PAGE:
The Hon Mark Butler MP
Minister for Climate Change
Minister for the Environment, Heritage and Water
The Hon Andrew Powell MP
Queensland Minister for Environment and Heritage Protection
A plan to protect the Great Barrier Reef
10 July 2013
The Australian and Queensland governments confirmed their commitment to protecting the Great Barrier Reef with today’s release of the 2013 Reef Water Quality Protection Plan and the 2011 Great Barrier Reef Report Card.
The 2013 Reef Water Quality Protection Plan was endorsed at the Great Barrier Reef Ministerial Forum in Brisbane and is designed to guide initiatives to ensure that runoff from agriculture has no detrimental impact on the health and resilience of the Great Barrier Reef.
Over the next five years, the Australian Government will invest $200 million through the Caring for our Country Reef Rescue initiative, while the Queensland Government will invest $175 million for a range of strategic reef programs, including rolling out new industry-led best management practice programs.
Federal Minister for the Environment Mark Butler said the Reef Water Quality Protection Plan has been in place for the past 10 years and has delivered positive results and improved reef health.
“As demonstrated by the 2011 Great Barrier Reef Report Card also released today, solid progress has been made towards key targets including land management practice, with 34 per cent of sugarcane growers, 17 per cent of graziers and 25 per cent of horticulture producers adopting improved management practices”, Mr Butler said.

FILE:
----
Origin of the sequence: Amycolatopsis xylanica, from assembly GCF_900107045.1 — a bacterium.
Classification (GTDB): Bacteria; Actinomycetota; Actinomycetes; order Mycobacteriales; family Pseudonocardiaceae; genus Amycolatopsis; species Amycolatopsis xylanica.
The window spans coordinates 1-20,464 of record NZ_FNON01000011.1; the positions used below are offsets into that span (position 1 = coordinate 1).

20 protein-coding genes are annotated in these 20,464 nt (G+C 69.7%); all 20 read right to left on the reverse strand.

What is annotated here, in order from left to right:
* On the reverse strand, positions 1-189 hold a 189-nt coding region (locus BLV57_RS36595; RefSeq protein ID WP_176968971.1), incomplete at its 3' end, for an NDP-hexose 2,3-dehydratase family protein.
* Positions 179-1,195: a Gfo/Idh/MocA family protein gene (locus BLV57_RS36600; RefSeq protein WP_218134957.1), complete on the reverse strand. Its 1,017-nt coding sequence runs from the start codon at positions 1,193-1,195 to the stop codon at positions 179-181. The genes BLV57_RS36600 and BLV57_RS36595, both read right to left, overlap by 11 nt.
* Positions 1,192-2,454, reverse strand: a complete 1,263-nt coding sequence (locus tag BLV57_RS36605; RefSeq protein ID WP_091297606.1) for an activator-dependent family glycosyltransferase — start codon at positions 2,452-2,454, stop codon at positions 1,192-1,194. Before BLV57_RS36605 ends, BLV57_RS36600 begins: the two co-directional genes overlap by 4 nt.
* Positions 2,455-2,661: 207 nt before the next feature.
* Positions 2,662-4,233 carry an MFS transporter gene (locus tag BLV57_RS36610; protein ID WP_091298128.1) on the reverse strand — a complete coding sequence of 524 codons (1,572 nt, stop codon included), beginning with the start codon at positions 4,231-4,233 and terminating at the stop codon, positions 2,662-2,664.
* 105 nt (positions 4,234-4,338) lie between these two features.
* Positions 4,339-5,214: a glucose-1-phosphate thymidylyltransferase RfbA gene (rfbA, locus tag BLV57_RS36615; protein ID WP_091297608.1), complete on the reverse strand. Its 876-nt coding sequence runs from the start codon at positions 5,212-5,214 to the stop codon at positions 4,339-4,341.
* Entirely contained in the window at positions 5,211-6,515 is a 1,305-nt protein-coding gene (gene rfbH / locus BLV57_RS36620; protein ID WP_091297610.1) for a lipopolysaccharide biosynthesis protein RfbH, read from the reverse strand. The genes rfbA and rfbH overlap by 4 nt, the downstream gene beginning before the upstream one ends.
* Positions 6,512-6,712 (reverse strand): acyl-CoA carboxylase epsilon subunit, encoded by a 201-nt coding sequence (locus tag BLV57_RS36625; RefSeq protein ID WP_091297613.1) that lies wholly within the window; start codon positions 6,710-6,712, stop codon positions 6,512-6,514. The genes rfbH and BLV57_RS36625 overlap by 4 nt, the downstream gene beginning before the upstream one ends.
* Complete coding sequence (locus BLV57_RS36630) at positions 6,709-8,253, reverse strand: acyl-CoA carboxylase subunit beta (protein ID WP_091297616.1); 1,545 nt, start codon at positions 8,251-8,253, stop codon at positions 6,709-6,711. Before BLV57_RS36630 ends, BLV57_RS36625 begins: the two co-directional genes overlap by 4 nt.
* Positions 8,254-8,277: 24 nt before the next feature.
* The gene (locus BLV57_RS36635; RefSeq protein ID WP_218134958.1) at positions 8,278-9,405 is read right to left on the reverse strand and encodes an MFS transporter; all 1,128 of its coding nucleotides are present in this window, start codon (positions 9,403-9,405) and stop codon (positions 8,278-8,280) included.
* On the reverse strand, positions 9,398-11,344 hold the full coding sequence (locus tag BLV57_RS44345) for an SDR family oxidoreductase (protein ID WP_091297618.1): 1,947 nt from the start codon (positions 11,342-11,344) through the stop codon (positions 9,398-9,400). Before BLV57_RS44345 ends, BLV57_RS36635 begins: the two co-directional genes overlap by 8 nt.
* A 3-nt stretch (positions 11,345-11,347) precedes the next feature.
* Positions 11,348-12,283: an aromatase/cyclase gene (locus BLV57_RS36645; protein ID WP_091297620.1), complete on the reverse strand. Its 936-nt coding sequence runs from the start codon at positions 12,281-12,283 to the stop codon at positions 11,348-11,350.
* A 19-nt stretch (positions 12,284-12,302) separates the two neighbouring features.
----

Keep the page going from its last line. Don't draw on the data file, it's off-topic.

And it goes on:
“As a result, we have seen nitrogen levels reduce by seven per cent, pesticides by 15 per cent and sediment by six per cent while dissolved nitrogen, the key pollutant of concern due to its influence on crown-of-thorns starfish outbreaks, also reduced by 13 per cent.”
Queensland Minister for Environment Andrew Powell said the primary focus of the 2013 Reef Water Quality Protection Plan continued to be on addressing diffuse source pollution from broadscale land use.
“Credit must go to the many landholders who are improving their land management practices and playing their part in protecting the reef,” Mr Powell said.
“We are working closely with industry, landholders, natural resource management bodies and community groups to accelerate the uptake of practices that maximise reef water quality while maintaining and enhancing profitability and environmental performance.
“Ultimately, we need a healthy and resilient reef that supports world class tourism and other industries.”
The 2013 Reef Water Quality Protection Plan has been guided by a scientific consensus statement developed by a multidisciplinary group of scientists, with oversight from the Reef Plan Independent Science Panel. The consensus is that reef ecosystems are showing declining trends in condition due to poor water quality, cumulative impacts of climate change and increasing intensity of extreme weather events.
“In spite of solid improvement, data tells us that poor water quality is continuing to have a detrimental effect on reef health. To secure the resilience of the Great Barrier Reef it is critical that we build on the momentum of the previous Reef Plan with a focus on improving water quality and land management practices through ambitious but achievable targets,” Mr Butler said.
For more information about the 2013 Reef Water Quality Protection Plan and the 2011 Great Barrier Reef Report Card, visit www.reefplan.qld.gov.au